He loved tech and electronic gadgets. When people visited, Wally loved taking them to Tokyo’s famous Electronic Ginza area with its massive tech stores featuring the latest and greatest “gimix” as he called them. Wally would also take friends to Ribera’s Steak House, the famous Fish Market, the Pachenko Game district, Tokyo Tower, Mitsukoshi Department Store, and onto the Shinkansan Bullet Train to ride to shows in other prefectures.
Until her passing, Wally said his mother lived on the top floor of his home while Atsushi Onita for a time even rented one of Wally’s large spare rooms as FMW’s official office. His home was in a Tokyo suburb not far from the major JR Train and subway lines and was always full of action and people coming and going. Wally’s own wrestling office was reminiscent of that of his historian friend Tom Burke’s (editor of Ring Wrestling Magazine in the 1970s with his huge collection of photos, programs, magazines and anything wrestling-related from all over the world).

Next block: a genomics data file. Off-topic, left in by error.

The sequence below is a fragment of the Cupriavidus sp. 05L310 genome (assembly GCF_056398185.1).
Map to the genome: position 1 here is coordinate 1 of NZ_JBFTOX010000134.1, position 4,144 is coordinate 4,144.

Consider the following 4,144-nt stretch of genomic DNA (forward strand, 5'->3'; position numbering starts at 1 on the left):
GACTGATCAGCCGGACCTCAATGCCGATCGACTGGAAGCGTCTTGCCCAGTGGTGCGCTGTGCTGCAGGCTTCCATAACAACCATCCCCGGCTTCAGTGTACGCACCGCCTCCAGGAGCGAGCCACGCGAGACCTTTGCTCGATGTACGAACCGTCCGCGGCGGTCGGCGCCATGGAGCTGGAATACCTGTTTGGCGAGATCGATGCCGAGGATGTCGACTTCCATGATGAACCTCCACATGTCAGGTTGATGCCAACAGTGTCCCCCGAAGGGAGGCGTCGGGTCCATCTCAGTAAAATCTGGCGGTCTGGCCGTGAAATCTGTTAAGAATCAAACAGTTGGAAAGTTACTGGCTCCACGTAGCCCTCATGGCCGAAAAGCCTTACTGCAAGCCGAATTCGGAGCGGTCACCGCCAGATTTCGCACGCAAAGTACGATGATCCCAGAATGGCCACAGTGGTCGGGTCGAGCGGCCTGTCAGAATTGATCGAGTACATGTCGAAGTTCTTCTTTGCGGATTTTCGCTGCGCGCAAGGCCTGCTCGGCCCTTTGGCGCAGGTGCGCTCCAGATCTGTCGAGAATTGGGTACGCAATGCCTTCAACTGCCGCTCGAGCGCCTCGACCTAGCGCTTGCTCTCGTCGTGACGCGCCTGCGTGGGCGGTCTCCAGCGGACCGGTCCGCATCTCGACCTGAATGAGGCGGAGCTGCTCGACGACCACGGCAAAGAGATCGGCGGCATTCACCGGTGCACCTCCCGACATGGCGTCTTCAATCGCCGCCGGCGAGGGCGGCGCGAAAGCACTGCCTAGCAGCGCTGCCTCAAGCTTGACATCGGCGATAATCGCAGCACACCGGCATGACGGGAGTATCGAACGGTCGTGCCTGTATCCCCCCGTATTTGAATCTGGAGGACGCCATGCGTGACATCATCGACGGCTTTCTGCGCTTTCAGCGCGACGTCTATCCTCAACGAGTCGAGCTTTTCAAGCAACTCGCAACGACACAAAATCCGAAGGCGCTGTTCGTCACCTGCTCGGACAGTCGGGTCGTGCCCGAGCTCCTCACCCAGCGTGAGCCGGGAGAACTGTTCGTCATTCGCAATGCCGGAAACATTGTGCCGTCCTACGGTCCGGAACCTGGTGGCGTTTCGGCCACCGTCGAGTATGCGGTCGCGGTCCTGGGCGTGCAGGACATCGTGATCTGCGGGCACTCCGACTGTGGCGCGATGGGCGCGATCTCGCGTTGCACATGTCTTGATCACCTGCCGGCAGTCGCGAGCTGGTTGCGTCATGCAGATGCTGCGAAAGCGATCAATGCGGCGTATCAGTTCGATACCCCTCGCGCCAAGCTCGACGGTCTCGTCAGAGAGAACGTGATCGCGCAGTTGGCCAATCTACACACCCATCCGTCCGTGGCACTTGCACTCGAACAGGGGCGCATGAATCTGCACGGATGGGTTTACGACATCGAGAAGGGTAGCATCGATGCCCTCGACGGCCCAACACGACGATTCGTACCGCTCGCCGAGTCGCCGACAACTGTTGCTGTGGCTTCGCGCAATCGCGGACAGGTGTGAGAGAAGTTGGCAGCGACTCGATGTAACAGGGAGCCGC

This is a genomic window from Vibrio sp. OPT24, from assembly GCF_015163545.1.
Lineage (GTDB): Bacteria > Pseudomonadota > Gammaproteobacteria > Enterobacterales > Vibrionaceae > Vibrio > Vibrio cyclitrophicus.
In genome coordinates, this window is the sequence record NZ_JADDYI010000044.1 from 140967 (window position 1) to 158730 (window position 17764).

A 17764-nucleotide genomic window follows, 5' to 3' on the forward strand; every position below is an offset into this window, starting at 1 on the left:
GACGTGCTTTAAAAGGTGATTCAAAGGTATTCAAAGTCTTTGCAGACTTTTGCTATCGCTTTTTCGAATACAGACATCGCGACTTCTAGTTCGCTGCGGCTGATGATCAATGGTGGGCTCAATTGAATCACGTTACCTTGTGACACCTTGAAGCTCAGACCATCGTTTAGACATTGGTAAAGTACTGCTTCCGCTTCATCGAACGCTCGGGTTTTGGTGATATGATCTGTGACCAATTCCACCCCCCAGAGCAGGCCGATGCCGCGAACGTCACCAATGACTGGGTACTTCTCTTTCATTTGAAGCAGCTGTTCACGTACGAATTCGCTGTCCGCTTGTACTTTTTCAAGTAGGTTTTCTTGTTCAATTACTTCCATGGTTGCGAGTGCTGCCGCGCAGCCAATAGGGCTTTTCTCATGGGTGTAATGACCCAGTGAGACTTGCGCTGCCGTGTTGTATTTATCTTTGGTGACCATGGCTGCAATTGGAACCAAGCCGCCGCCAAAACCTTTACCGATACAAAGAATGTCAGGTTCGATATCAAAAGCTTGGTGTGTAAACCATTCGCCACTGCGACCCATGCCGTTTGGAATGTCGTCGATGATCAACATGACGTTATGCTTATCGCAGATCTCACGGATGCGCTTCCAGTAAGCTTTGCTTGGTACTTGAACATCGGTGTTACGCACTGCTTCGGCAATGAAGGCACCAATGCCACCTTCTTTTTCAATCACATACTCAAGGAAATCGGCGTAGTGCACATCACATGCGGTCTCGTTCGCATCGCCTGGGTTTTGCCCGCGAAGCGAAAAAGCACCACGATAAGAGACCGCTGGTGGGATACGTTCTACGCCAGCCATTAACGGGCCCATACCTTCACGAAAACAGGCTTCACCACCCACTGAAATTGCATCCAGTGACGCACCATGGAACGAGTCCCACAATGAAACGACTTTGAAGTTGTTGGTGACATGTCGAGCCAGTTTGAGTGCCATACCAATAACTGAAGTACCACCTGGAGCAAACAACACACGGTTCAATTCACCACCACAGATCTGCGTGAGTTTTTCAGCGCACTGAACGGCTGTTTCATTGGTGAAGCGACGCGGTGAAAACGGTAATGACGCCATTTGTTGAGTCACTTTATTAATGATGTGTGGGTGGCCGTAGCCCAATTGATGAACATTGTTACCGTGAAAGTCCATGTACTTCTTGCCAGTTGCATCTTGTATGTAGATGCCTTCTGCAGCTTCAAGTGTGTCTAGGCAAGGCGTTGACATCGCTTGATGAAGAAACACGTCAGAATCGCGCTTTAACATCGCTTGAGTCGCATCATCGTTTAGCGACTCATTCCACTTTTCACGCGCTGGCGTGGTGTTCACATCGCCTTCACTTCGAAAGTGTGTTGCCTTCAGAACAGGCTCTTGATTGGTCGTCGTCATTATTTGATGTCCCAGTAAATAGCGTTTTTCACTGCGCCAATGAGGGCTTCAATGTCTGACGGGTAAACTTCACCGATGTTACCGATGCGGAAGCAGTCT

An interesting fact, Jim Cornette’s and Eddie Gilbert’s ringside photos, taken all over at Tennessee wrestling shows, were in Gong Magazine before both either took on more active roles in the business.
Due to Wally’s undying love of North American wrestling and its history, in the late 1990s, Wally lobbied for Gong‘s foray into an all-U.S.-dedicated monthly wrestling magazine that lasted about a year and for which he was lead editor. It had coverage of WWF, WCW and ECW and was only sold in Japan as a compliment to Gong itself.
Wally always insisted on doing all the driving in his big SUV to shows and events all over Japan’s prefectures (“states”), especially the all-night treks, stopping only for gas, strong coffee and cigarette breaks. On one photographic trip there, he surprised everyone by taking us instead of his home over to that of wrestlers Tarzan Goto and his then wife Despina Montagas for dinner there. Onita and others from FMW’s office ended up there later too which was quite the scene.